The immediate visualization of tracking brings up a blinking icon on a local or global map. Knowing that customers could soon expect the same from freight forwarders make technology-averse forwarders a bit uneasy.
Forwarders often restrict tracking to just the shipment progress. But it's a lot more. Tracking encompasses all sides of the freight business including finances, documentation, sales and marketing, and tracking the latest customs and compliance announcements.
In this guide, we aim to help forwarders visualize tracking from different viewpoints and make the transition to having up-to-the-minute updates of your processes so you can provide the same to your customers.
What is freight tracking?
Freight forwarding leaders are on top of everything happening in the company. How do they achieve this? To describe it in a few words, we'd say "accurate and easy information accessibility". Tracking freight requires establishing transparency and visibility between internal and external stakeholders across all stages of the freight movement.
Before providing freight tracking information to your customers, you must bring your operations in order. Executing a freight movement successfully can happen when all your teams work with the most accurate data. This is a major pain point for technology-averse forwarders as they rely on slower technology for communication like phone calls and multiple emails.
What are the types of tracking in freight forwarding?
Although the ultimate tracking may mean delivering the blinking icon at the click of a button, tracking in freight forwarding is not limited to only shipments. Everything including managing leads, ensuring customs compliance and following up on your payments to be received is part of overall tracking. For better understanding, let's understand further how tracking is useful for internal and external stakeholders.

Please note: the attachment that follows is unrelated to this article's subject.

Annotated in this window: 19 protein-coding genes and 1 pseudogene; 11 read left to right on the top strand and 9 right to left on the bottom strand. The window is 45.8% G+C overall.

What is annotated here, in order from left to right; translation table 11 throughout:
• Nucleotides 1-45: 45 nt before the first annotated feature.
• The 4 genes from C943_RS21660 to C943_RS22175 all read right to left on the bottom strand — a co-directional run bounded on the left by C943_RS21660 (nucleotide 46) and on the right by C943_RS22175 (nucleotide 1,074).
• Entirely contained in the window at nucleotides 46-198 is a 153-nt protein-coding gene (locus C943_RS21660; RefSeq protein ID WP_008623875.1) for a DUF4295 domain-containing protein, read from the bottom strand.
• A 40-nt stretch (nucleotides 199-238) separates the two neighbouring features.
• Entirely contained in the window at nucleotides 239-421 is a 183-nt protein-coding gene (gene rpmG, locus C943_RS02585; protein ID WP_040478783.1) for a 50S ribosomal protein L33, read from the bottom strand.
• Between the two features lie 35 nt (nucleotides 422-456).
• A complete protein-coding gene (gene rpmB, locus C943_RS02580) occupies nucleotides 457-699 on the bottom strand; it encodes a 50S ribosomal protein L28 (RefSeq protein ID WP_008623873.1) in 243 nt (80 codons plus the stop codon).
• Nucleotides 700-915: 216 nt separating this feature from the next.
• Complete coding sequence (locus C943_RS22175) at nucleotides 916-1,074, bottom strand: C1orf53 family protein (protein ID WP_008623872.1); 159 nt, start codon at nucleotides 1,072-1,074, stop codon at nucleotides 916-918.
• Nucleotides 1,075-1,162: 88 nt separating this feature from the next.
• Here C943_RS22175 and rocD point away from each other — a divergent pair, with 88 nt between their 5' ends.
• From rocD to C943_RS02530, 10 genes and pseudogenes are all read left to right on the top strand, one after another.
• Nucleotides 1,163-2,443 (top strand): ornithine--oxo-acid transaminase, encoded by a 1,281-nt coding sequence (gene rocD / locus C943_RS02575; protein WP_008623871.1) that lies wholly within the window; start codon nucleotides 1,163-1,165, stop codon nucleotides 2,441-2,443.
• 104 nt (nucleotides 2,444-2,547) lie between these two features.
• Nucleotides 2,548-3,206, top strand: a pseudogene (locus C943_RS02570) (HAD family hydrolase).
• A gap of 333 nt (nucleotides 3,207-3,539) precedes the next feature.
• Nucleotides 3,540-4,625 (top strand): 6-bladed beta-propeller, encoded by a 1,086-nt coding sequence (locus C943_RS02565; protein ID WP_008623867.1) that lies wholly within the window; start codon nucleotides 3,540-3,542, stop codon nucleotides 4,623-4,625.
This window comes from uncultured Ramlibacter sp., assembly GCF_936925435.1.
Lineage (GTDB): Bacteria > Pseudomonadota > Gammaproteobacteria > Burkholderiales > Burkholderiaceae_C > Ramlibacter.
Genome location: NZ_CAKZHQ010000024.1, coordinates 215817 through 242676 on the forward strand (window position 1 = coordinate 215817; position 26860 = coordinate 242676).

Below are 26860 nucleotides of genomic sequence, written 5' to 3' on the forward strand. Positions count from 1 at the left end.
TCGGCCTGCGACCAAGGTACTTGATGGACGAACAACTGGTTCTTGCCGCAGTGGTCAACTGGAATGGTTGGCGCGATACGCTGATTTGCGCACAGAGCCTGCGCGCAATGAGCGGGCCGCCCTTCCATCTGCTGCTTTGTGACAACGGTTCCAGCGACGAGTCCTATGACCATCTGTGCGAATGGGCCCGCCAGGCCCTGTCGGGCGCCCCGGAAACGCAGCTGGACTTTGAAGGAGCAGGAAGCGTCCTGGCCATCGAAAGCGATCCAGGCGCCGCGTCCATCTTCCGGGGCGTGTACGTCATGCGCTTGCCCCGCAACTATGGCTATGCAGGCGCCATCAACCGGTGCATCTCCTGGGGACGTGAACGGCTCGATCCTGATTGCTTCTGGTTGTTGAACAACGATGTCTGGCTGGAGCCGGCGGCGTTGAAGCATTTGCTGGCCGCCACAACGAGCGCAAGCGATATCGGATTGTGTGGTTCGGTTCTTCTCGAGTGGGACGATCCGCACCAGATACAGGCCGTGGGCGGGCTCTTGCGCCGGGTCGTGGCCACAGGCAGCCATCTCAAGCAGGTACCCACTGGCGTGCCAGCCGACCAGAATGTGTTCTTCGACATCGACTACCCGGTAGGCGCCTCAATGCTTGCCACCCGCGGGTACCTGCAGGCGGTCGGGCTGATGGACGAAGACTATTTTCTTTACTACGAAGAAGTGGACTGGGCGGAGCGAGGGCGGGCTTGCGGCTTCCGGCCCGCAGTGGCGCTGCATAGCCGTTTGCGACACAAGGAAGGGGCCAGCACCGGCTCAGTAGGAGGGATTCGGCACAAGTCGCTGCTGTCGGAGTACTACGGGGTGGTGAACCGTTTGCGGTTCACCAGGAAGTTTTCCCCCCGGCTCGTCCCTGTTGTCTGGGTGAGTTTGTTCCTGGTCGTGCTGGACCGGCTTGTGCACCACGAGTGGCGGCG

Workflow: With automated workflows, all functions are notified about their respective dependency related to shipments. Set up escalation triggers on missed cut-offs to ensure shipment schedule.
Financial tracking: If your customers default on payments for too long, you could soon have a crisis. Track all due payments with financial reports and additionally set credit limits to avoid bad debts.
Sales and marketing tracking: Monitor the progress of leads and prospects and conduct systematically follow-up with sales tracking reports.
Documentation management & tracking: Moving cargo across borders involves several important documentation like the Bill of Lading (HBL or MBL), and certificate of origin to name a few. Having all documentation handy is crucial for you, your customers and all external parties involved in the process. Logi-Sys allows customers to view, share and approve documentation systematically with a single link.
Milestones tracking: For a smooth movement of shipment, every step of the process must be tracked, whether handled by your team or third parties. By ensuring the tracking of milestones, your business can avoid fines and penalties including demurrage and detention.
Alerts and notifications: You can develop stronger relations with your customer when you share details about their shipment's progress. Daily status reports, tracking status alerts and notifications sent to their email or via an app make it convenient for your customers.
What is the best way to track all aspects of your freight business?
Leaders in forwarding can access up-to-the-minute data anytime and from any location with freight management software. Central data storage for the entire company ensures your internal and external stakeholders are on the same page. Implementing the solutions for freight to track up-to-the-minute updates of all your processes can help prevent missing cut-offs and keep your customers satisfied.